RRCSA plans to open a coffee kiosk at NDC by 2018
Shreya Jhunjhunwala, CONTRIBUTOR
A Grab N Go kiosk will be available to students attending classes at the new Skilled Trades and Technology Centre (STTC) at the Notre Dame Campus by early 2018. The 100,000 square-foot STTC that will accommodate around 1,000 students is currently under construction.
The Red River College Students’ Association is still waiting for a final approval from the school and Tim Hortons, but SA president Adam Taplin said that a coffee and snack station of some kind is in the works.
NDC currently has four places where students can get something to eat, ranging from made-to-order breakfasts at the Voyageur Dining Room to grab-and-go coffee and sandwiches at Java Junction. The new building will be connected to the rest of the campus so trades students have access to a wider variety.
Taplin said the decision to go with a kiosk instead of a full-service restaurant was mostly an issue of space availability.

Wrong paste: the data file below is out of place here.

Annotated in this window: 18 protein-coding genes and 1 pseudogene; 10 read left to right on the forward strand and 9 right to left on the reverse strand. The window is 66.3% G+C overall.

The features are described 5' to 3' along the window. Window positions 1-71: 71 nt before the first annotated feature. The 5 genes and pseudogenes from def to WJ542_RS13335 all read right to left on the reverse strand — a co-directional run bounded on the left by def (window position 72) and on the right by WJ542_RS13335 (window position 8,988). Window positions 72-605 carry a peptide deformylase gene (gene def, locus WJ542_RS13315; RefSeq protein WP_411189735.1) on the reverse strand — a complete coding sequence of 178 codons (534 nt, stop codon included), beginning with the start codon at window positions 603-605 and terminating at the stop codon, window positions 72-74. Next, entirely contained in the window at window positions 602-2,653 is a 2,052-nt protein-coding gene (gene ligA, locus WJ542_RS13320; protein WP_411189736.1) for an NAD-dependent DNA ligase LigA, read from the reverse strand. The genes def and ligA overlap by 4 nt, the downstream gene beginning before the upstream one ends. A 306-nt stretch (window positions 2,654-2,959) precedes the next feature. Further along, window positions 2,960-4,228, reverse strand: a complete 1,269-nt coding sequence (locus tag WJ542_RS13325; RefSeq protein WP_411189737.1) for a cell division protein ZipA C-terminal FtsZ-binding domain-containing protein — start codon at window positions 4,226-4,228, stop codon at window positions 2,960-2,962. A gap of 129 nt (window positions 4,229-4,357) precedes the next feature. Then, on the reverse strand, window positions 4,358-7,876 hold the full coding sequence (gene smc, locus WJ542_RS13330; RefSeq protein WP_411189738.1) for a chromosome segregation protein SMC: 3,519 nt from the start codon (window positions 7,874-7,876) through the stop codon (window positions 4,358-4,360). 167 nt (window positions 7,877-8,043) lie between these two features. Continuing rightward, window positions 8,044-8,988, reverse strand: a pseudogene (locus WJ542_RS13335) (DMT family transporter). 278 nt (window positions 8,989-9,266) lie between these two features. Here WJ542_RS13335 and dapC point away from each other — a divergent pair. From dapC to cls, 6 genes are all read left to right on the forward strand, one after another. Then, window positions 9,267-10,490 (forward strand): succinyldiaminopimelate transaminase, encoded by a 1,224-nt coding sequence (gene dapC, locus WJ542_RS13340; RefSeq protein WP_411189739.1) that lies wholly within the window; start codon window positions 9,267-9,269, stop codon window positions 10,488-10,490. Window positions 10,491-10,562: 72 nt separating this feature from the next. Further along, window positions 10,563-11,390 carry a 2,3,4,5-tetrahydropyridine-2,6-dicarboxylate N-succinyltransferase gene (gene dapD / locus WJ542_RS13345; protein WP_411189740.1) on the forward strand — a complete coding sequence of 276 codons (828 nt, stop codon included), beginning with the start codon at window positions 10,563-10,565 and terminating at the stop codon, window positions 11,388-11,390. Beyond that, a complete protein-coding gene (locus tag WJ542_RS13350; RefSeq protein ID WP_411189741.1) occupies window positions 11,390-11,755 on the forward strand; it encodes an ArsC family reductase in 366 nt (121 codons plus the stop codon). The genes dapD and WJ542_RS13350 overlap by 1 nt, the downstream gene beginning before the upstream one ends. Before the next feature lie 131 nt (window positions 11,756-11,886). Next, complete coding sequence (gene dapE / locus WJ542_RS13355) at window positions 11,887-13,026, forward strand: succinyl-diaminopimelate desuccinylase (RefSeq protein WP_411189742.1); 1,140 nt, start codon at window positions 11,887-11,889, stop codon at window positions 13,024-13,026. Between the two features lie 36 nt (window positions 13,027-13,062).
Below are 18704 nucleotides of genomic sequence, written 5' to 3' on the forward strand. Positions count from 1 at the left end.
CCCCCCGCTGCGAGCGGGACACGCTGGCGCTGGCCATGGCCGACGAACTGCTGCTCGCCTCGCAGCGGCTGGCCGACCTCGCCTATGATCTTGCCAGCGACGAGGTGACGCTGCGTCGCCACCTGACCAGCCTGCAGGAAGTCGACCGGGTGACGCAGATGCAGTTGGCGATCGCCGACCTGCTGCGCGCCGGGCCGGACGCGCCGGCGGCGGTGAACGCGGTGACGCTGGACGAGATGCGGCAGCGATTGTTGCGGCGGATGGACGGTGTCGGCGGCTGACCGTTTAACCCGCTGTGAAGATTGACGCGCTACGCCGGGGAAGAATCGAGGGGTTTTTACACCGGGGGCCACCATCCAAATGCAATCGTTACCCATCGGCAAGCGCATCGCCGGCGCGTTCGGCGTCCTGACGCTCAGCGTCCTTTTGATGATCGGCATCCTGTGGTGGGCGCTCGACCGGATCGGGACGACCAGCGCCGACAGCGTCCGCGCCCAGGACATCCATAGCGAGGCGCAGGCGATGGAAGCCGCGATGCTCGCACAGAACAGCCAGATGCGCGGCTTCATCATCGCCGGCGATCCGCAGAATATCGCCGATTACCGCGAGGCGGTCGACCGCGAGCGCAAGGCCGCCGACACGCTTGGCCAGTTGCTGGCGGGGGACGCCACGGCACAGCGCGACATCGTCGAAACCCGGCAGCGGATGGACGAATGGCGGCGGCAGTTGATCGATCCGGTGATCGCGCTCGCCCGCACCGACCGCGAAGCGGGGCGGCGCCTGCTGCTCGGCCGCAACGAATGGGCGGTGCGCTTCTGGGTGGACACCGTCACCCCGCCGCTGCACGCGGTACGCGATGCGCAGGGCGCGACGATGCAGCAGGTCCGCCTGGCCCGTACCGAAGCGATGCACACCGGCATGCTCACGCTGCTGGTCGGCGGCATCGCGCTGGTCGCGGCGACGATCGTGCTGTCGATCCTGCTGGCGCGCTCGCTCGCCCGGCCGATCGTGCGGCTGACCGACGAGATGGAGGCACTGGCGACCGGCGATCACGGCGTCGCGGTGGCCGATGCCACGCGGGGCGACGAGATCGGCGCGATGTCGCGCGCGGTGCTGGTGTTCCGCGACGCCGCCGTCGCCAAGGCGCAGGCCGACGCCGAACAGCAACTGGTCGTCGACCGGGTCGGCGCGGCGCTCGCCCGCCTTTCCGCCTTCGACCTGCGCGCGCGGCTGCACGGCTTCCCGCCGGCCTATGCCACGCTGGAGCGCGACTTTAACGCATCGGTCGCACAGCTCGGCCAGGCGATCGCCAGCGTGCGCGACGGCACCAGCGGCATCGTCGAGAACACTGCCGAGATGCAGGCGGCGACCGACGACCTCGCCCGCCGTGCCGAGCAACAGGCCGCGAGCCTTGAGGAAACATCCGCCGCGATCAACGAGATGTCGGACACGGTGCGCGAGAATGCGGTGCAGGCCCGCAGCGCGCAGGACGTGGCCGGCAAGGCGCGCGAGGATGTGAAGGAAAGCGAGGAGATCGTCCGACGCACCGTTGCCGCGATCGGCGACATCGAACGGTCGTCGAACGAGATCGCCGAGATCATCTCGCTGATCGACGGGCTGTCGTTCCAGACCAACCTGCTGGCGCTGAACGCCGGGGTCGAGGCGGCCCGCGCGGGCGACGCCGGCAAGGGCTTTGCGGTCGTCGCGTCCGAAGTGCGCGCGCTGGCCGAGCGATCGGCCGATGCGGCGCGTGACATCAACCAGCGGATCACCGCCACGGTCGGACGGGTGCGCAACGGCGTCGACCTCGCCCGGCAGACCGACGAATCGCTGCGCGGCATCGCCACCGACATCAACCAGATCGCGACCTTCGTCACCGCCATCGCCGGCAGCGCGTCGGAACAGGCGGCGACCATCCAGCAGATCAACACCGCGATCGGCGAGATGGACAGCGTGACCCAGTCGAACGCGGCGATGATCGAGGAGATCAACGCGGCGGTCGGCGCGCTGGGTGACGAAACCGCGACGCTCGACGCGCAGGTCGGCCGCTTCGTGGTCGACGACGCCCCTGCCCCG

“Obviously, the school’s top priority is that there are classrooms for the students and lab spaces,” Taplin said. “The kiosk was really all we could get.”
The proposed Grab N Go will include a self-serve Tim Hortons coffee station along with quick snacks like donuts, muffins, hot dogs, and chips. The kiosk will mainly serve the roughly 1,000 trades students looking to get a quick snack between classes.
The STTC building will still be connected to the main campus. If students have more time, they can walk farther to get a hot meal from other restaurants on campus.
“For the trade students to come here, even from where they are now, is a little bit of a farther jaunt for a cup of coffee,” Taplin said. “So we just wanted to provide them with something.”
Ryan Friesen, 22, an electrical student, said he thinks his classes will probably shift to the new building once it opens. He cuts short his one-hour lunch break to 30 minutes so he can go home early once his classes are done for the day. He said that a kiosk is probably good enough for that side of the building.
Izzet Rodriguez, 23, a building design technology student, said he thinks a kiosk is better than a full-service restaurant.
“It would reduce the line-ups here too. It’s faster at the kiosk,” he said, referring to the lunch hour queues at the Buffalo Cafeteria.
The hours for the kiosk will be announced closer to the opening.